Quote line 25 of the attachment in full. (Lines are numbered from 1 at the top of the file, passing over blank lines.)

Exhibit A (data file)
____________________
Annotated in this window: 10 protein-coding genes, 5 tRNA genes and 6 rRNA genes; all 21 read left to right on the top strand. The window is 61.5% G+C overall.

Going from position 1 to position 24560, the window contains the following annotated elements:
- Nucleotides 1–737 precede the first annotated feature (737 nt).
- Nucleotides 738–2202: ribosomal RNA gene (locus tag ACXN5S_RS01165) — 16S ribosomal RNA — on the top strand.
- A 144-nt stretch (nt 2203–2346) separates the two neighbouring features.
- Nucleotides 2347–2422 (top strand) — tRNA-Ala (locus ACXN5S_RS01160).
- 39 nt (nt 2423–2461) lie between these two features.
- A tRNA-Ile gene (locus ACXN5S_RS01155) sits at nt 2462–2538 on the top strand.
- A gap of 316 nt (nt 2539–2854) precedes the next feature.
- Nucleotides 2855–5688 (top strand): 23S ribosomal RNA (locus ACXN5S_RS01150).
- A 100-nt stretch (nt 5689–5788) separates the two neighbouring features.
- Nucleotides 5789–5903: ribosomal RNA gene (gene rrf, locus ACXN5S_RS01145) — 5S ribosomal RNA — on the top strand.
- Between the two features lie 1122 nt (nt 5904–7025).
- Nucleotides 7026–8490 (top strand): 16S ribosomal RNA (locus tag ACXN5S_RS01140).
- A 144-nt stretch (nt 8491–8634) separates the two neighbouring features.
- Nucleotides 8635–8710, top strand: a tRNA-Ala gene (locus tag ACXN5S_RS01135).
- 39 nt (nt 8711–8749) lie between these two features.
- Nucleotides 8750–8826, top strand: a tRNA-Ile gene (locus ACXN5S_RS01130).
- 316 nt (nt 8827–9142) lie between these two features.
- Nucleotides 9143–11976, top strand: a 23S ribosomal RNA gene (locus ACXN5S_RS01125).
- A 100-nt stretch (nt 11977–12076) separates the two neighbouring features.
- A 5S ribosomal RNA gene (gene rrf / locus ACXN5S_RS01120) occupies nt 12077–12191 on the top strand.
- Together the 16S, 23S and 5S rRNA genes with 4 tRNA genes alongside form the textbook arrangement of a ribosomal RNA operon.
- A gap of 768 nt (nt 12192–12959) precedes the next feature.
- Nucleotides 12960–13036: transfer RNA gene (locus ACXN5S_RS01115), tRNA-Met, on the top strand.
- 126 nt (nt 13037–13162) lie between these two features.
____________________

- Nucleotides 12960–13036: transfer RNA gene (locus ACXN5S_RS01115), tRNA-Met, on the top strand.